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Amazon founder and CEO Jeff Bezos David Ryder/Getty Images
Amazon founder and CEO Jeff Bezos

Here's What Wall Street Is Saying About Amazon's Earnings

(Bloomberg) — Inc. shares are lower after the company forecast a potential quarterly loss for the first time in two years, a reminder to investors that its reshaping of the worlds of retailing and cloud-computing industry doesn’t come without a cost.

The company on Thursday said it’s boosting spending on new warehouses to meet growing e-commerce demand, data centers for its Amazon Web Services division, video programming to keep customers engaged and gadgets like the Echo line of voice-activated speakers to stay on the cutting edge of the emerging smart-home market. This comes after shares hit all time highs Thursday, briefly making Jeff Bezos the richest man in the world.

While analysts remain optimistic about the future of the e-commerce giant and growing revenue, the report underscored the high cost of its business model. Here’s a roundup of what Wall Street is saying.

Goldman Sachs Group Inc., Heath Terry

“We continue to believe that we are in the early stages of the shift of compute to the cloud and the transition of traditional retail online and that the market is underestimating the long-term financial impact of both to Amazon. As Amazon continues to generate high cash returns on cash invested despite the growing scale of its investments, with significant option value in early stage efforts in AI, Voice, and robotics, we believe growth acceleration like that we saw in second quarter is likely to continue, in contrast with consensus estimates.”

Jefferies Group LLC, Brian Fitzgerald

“Amazon delivered a strong print despite heavy investment to support growth. Revenue came in ahead of consensus and high end of guidance while operating income was below consensus. Margin guidance came in below expectations on unfavorable currency exchange and continued investment in India, fulfillment, digital content, and Amazon Web Services (AWS). Unit and revenue growth accelerated in the quarter on strong Prime membership growth while AWS delivered solid revenue growth of 42 percent year-over-year. We reiterate our Buy and raise our price target to $1,250.”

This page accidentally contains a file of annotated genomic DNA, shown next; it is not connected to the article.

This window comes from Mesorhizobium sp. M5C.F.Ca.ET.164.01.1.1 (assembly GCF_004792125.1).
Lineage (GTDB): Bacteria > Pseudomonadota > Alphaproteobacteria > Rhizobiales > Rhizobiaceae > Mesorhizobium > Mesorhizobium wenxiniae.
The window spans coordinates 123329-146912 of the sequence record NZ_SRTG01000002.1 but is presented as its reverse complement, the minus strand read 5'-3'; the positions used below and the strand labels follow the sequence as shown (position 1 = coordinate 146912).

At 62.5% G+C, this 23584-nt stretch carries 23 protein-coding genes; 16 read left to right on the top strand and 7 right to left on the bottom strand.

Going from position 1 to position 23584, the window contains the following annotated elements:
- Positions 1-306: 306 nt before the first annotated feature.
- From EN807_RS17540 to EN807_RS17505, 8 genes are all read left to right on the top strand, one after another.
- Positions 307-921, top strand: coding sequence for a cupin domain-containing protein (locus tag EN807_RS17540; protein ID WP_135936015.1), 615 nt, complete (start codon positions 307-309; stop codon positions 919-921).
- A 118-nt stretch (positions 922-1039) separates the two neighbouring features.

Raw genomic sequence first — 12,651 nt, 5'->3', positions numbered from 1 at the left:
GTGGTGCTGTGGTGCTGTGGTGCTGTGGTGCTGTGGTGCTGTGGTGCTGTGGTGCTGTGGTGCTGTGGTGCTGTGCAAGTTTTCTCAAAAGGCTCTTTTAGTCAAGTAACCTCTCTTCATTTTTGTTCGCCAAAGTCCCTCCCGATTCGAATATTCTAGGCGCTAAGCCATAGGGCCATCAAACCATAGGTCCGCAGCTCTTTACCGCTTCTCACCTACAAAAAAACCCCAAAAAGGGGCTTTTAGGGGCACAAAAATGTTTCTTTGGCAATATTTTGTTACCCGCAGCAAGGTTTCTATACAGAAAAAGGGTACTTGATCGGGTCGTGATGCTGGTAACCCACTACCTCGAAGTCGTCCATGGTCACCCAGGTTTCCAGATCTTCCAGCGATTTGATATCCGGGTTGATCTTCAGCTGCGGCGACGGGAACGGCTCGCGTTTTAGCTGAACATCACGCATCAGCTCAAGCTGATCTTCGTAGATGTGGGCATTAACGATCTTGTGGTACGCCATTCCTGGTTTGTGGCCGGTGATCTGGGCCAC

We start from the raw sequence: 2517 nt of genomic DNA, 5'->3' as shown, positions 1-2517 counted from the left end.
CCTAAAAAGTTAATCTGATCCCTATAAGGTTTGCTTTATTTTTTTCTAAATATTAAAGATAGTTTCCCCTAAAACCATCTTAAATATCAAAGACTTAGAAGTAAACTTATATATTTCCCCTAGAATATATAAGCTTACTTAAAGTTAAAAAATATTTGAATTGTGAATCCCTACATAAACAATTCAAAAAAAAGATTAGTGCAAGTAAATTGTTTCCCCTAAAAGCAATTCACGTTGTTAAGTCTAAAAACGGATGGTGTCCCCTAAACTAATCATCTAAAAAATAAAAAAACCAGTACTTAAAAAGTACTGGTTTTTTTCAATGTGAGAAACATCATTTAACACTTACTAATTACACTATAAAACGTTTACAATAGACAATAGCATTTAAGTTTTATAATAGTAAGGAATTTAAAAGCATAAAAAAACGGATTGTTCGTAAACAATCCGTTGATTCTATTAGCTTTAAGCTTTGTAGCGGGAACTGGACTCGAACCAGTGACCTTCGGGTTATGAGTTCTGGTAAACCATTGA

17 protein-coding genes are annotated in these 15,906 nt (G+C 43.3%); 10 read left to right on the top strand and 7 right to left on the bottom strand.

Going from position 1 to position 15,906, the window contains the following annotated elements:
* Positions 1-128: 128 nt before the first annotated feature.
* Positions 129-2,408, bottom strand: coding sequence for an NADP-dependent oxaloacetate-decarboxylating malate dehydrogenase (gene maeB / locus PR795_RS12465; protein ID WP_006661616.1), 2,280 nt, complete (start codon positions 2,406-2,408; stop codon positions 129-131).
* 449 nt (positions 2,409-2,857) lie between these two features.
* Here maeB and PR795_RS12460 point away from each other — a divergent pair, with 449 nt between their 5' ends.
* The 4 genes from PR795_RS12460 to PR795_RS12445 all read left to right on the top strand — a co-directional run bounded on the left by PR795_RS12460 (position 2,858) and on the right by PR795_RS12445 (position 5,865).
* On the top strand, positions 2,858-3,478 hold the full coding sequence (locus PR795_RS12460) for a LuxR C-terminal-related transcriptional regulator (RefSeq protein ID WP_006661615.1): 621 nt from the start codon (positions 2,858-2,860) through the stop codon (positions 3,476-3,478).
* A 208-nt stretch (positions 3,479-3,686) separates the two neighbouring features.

Cantor Fitzgerald LP, Kip Paulson

“We’re reiterating our Overweight rating, increasing our price target to $1,150 from $1,050, and raising our estimates to reflect another impressive quarter, with net sales growth accelerating to 26 percent and with solid guidance that assumes a continuation of 20-28 percent growth in the third quarter, partially offset by aggressive investments in fulfillment capacity, headcount, video content, AWS, and other areas.”

Credit Suisse Group AG, Stephen Ju

“Despite the operating profit shortfall in 2Q17, the better than- expected revenue as well as the broad-based acceleration across all of its operating segments in our view validates the company’s rationale to continue investing…We maintain our Outperform rating and our updated investment thesis for Amazon shares is predicated on the following longer-term factors: 1) re-establishment of e-commerce segment operating margin expansion, 2) ongoing margin benefit due to shipping loss moderation, and 3) upward bias to AWS revenueforecasts.”

Citigroup Inc., Mark May

“We view the second quarter results as supportive of the long-term prospects for Amazon, given the resilience of AWS to pricing changes and accelerating growth in the retail business. Our earnings numbers are being revised lower in the near-term, however, to reflect the higher level of investment.”

Amazon has 38 buy ratings, five holds and one sell with an average 12-month price target of $1,142, according to data compiled by Bloomberg. Shares closed Thursday at $1,046.

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